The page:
Ukraine has been hit by a minor lockdown. Many restaurants, bars and businesses are closed, and those who remain open have very strong restrictions concerning vaccination of staff and costumers. It will remain this way for a month, says the mayor.
Even in daylight hours, when it is usually filled to the brim with busy pendlers, the Kyiv Metro is empty. The metro stations smack in the centre of town are almost empty, looking like sets from dystopian thriller movies. From Monday, Kyiv entered the red zone, and that has brought some serious limitations to the lives of the unvaccinated.
Since Monday this week, passengers on the metro were required to show vaccination passports or negative COVID-19 tests. The same goes for guests in restaurants and cafés, and many cafés have already closed their seating business and are now strictly doing take away.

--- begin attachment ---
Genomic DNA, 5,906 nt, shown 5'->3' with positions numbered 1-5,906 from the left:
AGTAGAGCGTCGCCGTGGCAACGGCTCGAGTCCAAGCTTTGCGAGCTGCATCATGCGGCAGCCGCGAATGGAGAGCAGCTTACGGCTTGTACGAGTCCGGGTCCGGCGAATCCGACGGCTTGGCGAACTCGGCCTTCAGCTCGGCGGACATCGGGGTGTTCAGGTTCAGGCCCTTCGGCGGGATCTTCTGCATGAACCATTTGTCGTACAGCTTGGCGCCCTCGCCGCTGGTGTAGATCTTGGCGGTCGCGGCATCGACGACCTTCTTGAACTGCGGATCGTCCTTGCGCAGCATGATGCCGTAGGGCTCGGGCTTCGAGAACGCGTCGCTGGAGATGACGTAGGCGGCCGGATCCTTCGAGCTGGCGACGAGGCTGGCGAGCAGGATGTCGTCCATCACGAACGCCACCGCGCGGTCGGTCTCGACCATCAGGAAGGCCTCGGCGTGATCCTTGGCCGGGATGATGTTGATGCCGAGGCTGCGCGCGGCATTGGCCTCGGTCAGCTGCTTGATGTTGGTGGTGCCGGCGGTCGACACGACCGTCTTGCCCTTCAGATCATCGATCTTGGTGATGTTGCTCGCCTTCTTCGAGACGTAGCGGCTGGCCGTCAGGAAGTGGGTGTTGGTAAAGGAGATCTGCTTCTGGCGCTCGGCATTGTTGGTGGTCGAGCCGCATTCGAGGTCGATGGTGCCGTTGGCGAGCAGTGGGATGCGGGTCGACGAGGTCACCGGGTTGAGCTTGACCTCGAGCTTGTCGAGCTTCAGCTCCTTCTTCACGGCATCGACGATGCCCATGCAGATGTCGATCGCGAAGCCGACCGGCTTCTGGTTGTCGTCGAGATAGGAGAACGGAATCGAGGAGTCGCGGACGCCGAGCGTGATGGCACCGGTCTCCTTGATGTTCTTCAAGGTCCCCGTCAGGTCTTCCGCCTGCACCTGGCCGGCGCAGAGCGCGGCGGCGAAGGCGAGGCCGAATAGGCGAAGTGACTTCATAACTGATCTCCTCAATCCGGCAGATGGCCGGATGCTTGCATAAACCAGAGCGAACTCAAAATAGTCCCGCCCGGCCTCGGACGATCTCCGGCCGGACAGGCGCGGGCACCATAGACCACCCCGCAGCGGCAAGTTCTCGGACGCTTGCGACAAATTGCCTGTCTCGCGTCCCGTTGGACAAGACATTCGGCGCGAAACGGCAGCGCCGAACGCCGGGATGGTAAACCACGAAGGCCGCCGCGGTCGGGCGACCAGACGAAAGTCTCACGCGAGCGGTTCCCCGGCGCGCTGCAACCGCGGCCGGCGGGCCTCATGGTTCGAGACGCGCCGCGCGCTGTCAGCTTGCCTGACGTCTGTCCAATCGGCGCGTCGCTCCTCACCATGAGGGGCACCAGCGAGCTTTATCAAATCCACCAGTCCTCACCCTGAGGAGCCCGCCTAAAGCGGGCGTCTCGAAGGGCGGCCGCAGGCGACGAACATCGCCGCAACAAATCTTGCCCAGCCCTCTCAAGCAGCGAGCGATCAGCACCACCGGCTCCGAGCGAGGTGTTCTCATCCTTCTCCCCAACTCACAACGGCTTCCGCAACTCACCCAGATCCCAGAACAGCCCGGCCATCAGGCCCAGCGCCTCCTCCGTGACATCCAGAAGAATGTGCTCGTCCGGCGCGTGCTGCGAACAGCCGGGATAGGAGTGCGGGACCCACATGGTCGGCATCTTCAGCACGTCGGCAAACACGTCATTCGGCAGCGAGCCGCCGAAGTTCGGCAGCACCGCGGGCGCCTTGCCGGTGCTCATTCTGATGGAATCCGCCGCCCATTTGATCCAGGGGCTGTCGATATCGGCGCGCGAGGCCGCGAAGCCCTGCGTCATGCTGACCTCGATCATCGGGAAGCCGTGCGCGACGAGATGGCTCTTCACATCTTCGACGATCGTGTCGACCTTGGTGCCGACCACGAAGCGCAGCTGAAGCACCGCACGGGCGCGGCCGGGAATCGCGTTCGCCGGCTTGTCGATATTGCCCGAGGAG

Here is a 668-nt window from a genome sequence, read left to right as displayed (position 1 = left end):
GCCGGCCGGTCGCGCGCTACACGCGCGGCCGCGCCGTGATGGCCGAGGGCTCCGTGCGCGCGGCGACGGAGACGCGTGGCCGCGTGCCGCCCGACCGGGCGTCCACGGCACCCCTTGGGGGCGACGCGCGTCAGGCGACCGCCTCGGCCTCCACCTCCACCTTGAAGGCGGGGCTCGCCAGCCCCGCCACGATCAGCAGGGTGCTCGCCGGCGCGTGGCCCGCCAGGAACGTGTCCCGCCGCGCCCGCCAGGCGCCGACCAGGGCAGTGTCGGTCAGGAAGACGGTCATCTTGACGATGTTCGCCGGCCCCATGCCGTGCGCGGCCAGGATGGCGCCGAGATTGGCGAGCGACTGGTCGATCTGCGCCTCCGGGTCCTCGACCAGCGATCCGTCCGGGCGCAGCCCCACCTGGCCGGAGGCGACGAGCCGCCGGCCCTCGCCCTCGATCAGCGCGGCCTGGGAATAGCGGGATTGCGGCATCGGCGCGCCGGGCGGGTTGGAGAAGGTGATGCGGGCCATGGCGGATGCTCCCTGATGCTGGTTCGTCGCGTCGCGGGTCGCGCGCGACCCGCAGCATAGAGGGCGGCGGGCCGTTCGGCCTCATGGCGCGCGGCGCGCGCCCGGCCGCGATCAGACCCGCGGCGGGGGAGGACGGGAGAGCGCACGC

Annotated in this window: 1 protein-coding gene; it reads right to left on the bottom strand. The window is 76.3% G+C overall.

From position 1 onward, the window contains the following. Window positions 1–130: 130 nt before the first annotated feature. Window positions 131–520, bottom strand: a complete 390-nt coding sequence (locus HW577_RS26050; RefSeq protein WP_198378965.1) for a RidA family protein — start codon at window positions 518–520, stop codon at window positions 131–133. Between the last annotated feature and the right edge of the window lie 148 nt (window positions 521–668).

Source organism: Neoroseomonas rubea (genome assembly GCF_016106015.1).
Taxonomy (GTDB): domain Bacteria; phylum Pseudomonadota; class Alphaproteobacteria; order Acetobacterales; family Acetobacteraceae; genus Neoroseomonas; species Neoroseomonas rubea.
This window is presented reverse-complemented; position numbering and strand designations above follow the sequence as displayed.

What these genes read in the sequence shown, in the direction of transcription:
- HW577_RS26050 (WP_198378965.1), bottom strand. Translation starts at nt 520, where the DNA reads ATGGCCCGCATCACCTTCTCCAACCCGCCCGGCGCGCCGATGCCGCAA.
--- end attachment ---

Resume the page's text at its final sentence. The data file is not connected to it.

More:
It is going to stay this way all November, at least, says Vitali Klitschko, the mayor of Kyiv, according to Kyiv Post.
“If in two or three weeks, we see the number of cases declining, if we meet ‘orange’ zone criteria, the city’s emergency commission will decide whether to ease some restrictions,” the mayor said. “Unfortunately, today, there is no such trend.”
On more than 10 different metro stations yesterday, Ukraine Nu’s reporters were not checked a single time for vaccination passports. It did happen in a restaurant, though, while another restaurant ignored the requirement.
20,000 cases a day
Hospitals are slowly filling up. The rate of recovery is much smaller than the rate of transmission. Yesterday, from 9 AM to this morning at 9 AM, Ukraine registered 19,455 new cases of COVID-19. Odesa, Kyiv, Dnipropetrovsk, Zaporizhia and Kharkiv are hit the hardest by the recent wave.
In the same timespan, 12,639 patients recovered from the disease and 700 died. On a positive note, though, it seems that more and more people are getting vaccinated. 17.9 million Ukrainians have either the first or the full vaccination sorted, with around 270,000 people joining those ranks everyday.
The percentage of the vaccinated population is still way below the 70 percent threshold, that many experts have suggested should provide herd immunity. It will take weeks, if not months, to reach that number.